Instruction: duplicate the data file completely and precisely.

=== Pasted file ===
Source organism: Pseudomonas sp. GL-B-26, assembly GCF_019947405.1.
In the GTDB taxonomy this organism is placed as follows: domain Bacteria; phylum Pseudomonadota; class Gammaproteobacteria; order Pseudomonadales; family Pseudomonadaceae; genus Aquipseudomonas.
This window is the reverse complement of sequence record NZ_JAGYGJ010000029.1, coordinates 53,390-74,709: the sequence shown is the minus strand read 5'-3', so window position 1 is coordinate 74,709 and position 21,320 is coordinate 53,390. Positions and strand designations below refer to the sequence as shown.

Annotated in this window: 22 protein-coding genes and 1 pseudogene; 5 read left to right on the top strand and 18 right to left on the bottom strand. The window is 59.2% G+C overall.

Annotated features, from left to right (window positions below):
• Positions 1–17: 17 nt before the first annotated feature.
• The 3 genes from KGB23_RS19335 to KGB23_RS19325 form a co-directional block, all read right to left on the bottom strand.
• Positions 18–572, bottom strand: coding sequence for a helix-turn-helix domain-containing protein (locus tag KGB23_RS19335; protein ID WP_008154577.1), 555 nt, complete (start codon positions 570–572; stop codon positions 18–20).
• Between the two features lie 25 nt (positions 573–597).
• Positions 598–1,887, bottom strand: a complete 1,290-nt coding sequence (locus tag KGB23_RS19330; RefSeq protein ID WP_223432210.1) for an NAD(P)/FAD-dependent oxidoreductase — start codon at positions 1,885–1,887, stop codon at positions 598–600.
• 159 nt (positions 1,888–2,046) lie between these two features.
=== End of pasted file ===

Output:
Source organism: Pseudomonas sp. GL-B-26, assembly GCF_019947405.1.
In the GTDB taxonomy this organism is placed as follows: domain Bacteria; phylum Pseudomonadota; class Gammaproteobacteria; order Pseudomonadales; family Pseudomonadaceae; genus Aquipseudomonas.
This window is the reverse complement of sequence record NZ_JAGYGJ010000029.1, coordinates 53,390-74,709: the sequence shown is the minus strand read 5'-3', so window position 1 is coordinate 74,709 and position 21,320 is coordinate 53,390. Positions and strand designations below refer to the sequence as shown.

Annotated in this window: 22 protein-coding genes and 1 pseudogene; 5 read left to right on the top strand and 18 right to left on the bottom strand. The window is 59.2% G+C overall.

Annotated features, from left to right (window positions below):
• Positions 1–17: 17 nt before the first annotated feature.
• The 3 genes from KGB23_RS19335 to KGB23_RS19325 form a co-directional block, all read right to left on the bottom strand.
• Positions 18–572, bottom strand: coding sequence for a helix-turn-helix domain-containing protein (locus tag KGB23_RS19335; protein ID WP_008154577.1), 555 nt, complete (start codon positions 570–572; stop codon positions 18–20).
• Between the two features lie 25 nt (positions 573–597).
• Positions 598–1,887, bottom strand: a complete 1,290-nt coding sequence (locus tag KGB23_RS19330; RefSeq protein ID WP_223432210.1) for an NAD(P)/FAD-dependent oxidoreductase — start codon at positions 1,885–1,887, stop codon at positions 598–600.
• 159 nt (positions 1,888–2,046) lie between these two features.